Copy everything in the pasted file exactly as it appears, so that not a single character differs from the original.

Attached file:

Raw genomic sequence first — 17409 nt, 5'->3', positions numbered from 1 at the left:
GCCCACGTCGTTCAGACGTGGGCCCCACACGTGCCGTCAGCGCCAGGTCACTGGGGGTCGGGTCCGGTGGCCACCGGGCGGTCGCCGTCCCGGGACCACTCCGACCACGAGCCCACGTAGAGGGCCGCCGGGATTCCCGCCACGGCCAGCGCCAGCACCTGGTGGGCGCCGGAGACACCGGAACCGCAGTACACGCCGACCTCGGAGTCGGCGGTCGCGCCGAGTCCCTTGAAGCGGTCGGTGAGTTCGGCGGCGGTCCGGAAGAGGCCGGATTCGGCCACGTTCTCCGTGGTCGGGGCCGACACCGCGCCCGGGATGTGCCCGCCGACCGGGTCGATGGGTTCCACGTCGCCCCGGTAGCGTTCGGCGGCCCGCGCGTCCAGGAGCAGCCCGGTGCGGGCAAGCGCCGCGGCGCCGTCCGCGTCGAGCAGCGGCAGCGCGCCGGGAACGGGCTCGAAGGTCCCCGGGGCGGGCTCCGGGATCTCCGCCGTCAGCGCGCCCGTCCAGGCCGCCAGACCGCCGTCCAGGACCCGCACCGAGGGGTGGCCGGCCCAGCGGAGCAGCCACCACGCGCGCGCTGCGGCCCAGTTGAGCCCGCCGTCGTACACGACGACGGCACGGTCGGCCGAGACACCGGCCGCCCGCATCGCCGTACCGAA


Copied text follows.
Raw genomic sequence first — 17409 nt, 5'->3', positions numbered from 1 at the left:
GCCCACGTCGTTCAGACGTGGGCCCCACACGTGCCGTCAGCGCCAGGTCACTGGGGGTCGGGTCCGGTGGCCACCGGGCGGTCGCCGTCCCGGGACCACTCCGACCACGAGCCCACGTAGAGGGCCGCCGGGATTCCCGCCACGGCCAGCGCCAGCACCTGGTGGGCGCCGGAGACACCGGAACCGCAGTACACGCCGACCTCGGAGTCGGCGGTCGCGCCGAGTCCCTTGAAGCGGTCGGTGAGTTCGGCGGCGGTCCGGAAGAGGCCGGATTCGGCCACGTTCTCCGTGGTCGGGGCCGACACCGCGCCCGGGATGTGCCCGCCGACCGGGTCGATGGGTTCCACGTCGCCCCGGTAGCGTTCGGCGGCCCGCGCGTCCAGGAGCAGCCCGGTGCGGGCAAGCGCCGCGGCGCCGTCCGCGTCGAGCAGCGGCAGCGCGCCGGGAACGGGCTCGAAGGTCCCCGGGGCGGGCTCCGGGATCTCCGCCGTCAGCGCGCCCGTCCAGGCCGCCAGACCGCCGTCCAGGACCCGCACCGAGGGGTGGCCGGCCCAGCGGAGCAGCCACCACGCGCGCGCTGCGGCCCAGTTGAGCCCGCCGTCGTACACGACGACGGCACGGTCGGCCGAGACACCGGCCGCCCGCATCGCCGTACCGAA